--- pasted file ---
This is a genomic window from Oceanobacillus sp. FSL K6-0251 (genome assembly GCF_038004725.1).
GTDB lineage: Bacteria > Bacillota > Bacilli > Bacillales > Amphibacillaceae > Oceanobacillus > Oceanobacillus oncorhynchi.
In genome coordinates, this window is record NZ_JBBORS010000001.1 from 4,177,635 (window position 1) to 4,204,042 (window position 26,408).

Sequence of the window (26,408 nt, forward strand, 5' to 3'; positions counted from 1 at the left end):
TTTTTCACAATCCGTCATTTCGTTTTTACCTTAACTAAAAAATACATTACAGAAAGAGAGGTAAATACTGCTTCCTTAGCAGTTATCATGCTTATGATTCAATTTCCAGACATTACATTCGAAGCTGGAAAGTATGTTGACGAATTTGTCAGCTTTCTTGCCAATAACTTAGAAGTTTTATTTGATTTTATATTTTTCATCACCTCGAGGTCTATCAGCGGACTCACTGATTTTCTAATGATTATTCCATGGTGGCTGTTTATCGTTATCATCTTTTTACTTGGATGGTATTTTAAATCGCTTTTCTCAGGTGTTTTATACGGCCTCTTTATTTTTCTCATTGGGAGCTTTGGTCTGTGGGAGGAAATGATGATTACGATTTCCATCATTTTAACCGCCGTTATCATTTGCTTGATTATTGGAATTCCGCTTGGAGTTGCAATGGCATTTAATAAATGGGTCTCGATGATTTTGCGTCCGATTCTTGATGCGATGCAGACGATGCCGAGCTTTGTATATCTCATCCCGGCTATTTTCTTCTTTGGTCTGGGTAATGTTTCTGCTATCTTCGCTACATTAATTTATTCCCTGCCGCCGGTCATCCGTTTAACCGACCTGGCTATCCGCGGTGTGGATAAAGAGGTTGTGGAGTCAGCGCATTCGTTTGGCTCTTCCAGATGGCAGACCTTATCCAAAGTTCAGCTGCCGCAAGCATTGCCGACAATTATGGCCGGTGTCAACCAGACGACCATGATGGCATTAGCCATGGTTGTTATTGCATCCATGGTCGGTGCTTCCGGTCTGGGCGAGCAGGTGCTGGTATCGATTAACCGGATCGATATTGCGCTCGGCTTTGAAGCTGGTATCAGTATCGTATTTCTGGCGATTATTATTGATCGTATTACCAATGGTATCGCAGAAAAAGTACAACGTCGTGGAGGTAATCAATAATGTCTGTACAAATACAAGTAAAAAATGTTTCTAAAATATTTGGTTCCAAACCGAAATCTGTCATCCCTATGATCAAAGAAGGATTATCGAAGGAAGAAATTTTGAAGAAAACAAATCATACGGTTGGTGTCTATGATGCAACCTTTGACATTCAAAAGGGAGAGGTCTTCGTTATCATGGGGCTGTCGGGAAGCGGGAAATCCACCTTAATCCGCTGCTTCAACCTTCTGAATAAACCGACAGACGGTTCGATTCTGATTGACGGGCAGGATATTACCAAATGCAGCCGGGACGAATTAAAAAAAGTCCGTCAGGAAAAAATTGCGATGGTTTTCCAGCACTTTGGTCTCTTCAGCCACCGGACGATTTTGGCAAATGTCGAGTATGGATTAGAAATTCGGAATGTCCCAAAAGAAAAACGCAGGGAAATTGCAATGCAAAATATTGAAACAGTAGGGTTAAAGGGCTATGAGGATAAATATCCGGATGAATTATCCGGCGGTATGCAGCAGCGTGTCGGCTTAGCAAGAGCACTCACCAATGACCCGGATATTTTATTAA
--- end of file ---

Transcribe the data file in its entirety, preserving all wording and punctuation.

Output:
This is a genomic window from Oceanobacillus sp. FSL K6-0251 (genome assembly GCF_038004725.1).
GTDB lineage: Bacteria > Bacillota > Bacilli > Bacillales > Amphibacillaceae > Oceanobacillus > Oceanobacillus oncorhynchi.
In genome coordinates, this window is record NZ_JBBORS010000001.1 from 4,177,635 (window position 1) to 4,204,042 (window position 26,408).

Sequence of the window (26,408 nt, forward strand, 5' to 3'; positions counted from 1 at the left end):
TTTTTCACAATCCGTCATTTCGTTTTTACCTTAACTAAAAAATACATTACAGAAAGAGAGGTAAATACTGCTTCCTTAGCAGTTATCATGCTTATGATTCAATTTCCAGACATTACATTCGAAGCTGGAAAGTATGTTGACGAATTTGTCAGCTTTCTTGCCAATAACTTAGAAGTTTTATTTGATTTTATATTTTTCATCACCTCGAGGTCTATCAGCGGACTCACTGATTTTCTAATGATTATTCCATGGTGGCTGTTTATCGTTATCATCTTTTTACTTGGATGGTATTTTAAATCGCTTTTCTCAGGTGTTTTATACGGCCTCTTTATTTTTCTCATTGGGAGCTTTGGTCTGTGGGAGGAAATGATGATTACGATTTCCATCATTTTAACCGCCGTTATCATTTGCTTGATTATTGGAATTCCGCTTGGAGTTGCAATGGCATTTAATAAATGGGTCTCGATGATTTTGCGTCCGATTCTTGATGCGATGCAGACGATGCCGAGCTTTGTATATCTCATCCCGGCTATTTTCTTCTTTGGTCTGGGTAATGTTTCTGCTATCTTCGCTACATTAATTTATTCCCTGCCGCCGGTCATCCGTTTAACCGACCTGGCTATCCGCGGTGTGGATAAAGAGGTTGTGGAGTCAGCGCATTCGTTTGGCTCTTCCAGATGGCAGACCTTATCCAAAGTTCAGCTGCCGCAAGCATTGCCGACAATTATGGCCGGTGTCAACCAGACGACCATGATGGCATTAGCCATGGTTGTTATTGCATCCATGGTCGGTGCTTCCGGTCTGGGCGAGCAGGTGCTGGTATCGATTAACCGGATCGATATTGCGCTCGGCTTTGAAGCTGGTATCAGTATCGTATTTCTGGCGATTATTATTGATCGTATTACCAATGGTATCGCAGAAAAAGTACAACGTCGTGGAGGTAATCAATAATGTCTGTACAAATACAAGTAAAAAATGTTTCTAAAATATTTGGTTCCAAACCGAAATCTGTCATCCCTATGATCAAAGAAGGATTATCGAAGGAAGAAATTTTGAAGAAAACAAATCATACGGTTGGTGTCTATGATGCAACCTTTGACATTCAAAAGGGAGAGGTCTTCGTTATCATGGGGCTGTCGGGAAGCGGGAAATCCACCTTAATCCGCTGCTTCAACCTTCTGAATAAACCGACAGACGGTTCGATTCTGATTGACGGGCAGGATATTACCAAATGCAGCCGGGACGAATTAAAAAAAGTCCGTCAGGAAAAAATTGCGATGGTTTTCCAGCACTTTGGTCTCTTCAGCCACCGGACGATTTTGGCAAATGTCGAGTATGGATTAGAAATTCGGAATGTCCCAAAAGAAAAACGCAGGGAAATTGCAATGCAAAATATTGAAACAGTAGGGTTAAAGGGCTATGAGGATAAATATCCGGATGAATTATCCGGCGGTATGCAGCAGCGTGTCGGCTTAGCAAGAGCACTCACCAATGACCCGGATATTTTATTAA